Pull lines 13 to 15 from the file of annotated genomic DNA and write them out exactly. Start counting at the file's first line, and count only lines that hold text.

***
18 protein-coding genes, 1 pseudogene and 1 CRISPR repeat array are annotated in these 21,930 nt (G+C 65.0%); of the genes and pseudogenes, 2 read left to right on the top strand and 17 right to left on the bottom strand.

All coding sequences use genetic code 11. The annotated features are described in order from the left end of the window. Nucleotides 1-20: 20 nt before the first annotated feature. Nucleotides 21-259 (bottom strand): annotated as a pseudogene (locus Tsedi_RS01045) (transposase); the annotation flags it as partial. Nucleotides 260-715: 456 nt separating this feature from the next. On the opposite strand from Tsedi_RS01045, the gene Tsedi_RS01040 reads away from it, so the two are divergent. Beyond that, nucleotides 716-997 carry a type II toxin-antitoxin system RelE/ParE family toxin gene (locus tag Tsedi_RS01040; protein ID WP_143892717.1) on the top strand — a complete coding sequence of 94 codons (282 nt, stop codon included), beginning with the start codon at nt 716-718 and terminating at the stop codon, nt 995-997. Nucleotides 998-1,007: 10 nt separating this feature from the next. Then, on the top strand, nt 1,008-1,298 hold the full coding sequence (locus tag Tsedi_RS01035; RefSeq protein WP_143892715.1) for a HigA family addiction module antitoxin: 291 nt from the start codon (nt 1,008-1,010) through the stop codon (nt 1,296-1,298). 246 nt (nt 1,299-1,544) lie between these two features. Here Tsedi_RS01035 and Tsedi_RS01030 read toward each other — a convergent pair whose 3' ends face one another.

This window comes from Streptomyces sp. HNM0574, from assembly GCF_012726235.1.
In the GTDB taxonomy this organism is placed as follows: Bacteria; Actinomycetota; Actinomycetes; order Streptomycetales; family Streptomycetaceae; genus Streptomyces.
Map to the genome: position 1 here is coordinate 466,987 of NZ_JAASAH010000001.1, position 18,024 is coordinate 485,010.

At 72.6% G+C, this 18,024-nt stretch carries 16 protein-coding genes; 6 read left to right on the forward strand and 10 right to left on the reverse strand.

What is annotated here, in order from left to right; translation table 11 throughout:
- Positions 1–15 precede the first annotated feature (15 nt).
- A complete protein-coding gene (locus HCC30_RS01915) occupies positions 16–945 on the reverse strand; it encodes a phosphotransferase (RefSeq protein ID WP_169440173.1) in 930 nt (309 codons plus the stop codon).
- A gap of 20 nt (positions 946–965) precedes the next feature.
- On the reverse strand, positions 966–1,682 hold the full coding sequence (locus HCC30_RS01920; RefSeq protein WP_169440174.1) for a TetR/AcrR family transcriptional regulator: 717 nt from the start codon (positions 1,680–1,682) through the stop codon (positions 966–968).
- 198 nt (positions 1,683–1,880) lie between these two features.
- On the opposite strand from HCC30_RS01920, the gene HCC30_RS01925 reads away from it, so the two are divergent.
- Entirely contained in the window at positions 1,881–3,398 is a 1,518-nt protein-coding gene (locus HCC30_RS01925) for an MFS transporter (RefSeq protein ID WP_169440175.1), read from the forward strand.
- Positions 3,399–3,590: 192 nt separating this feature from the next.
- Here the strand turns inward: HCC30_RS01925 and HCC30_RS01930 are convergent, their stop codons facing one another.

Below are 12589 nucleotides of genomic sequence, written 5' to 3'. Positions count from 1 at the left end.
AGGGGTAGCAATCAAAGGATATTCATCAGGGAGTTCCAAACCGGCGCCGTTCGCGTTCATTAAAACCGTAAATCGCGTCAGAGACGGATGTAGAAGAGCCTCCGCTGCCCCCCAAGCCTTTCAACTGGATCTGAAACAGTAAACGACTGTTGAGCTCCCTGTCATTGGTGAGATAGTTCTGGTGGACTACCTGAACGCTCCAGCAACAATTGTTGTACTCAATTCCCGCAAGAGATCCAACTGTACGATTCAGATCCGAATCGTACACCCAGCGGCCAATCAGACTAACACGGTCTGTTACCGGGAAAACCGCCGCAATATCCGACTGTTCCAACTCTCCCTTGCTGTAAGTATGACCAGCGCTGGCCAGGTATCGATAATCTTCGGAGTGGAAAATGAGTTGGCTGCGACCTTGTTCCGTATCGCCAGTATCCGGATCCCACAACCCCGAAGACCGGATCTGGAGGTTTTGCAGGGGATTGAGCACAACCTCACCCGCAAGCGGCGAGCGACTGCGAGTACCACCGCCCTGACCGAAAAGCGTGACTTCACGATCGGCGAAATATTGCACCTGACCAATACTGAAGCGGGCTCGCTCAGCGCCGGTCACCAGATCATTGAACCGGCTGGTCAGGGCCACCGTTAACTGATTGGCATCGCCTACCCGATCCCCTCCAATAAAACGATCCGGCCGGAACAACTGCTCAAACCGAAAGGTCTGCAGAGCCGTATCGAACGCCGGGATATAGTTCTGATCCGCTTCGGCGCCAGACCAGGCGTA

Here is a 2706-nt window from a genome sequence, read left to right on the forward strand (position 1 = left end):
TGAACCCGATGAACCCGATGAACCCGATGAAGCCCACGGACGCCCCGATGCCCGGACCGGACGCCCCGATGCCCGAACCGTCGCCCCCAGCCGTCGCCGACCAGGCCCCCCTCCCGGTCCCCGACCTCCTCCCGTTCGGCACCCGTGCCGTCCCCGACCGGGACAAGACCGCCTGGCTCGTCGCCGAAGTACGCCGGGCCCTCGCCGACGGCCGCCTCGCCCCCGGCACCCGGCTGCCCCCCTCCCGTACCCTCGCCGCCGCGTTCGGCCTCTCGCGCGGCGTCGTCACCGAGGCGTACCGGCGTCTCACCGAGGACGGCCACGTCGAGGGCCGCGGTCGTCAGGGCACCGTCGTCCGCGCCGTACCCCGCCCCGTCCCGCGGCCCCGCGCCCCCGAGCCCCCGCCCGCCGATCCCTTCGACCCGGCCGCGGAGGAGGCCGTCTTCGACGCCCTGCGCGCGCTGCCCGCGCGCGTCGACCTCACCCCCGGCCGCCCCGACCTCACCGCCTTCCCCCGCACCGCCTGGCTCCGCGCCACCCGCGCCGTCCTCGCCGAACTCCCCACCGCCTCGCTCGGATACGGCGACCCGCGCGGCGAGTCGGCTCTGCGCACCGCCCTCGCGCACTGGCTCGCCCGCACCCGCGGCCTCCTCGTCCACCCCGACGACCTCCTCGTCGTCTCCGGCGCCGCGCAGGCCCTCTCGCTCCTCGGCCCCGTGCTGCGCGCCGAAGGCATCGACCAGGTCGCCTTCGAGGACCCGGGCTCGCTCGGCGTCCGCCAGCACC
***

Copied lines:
- On the opposite strand from HCC30_RS01920, the gene HCC30_RS01925 reads away from it, so the two are divergent.
- Entirely contained in the window at positions 1,881–3,398 is a 1,518-nt protein-coding gene (locus HCC30_RS01925) for an MFS transporter (RefSeq protein ID WP_169440175.1), read from the forward strand.
- Positions 3,399–3,590: 192 nt separating this feature from the next.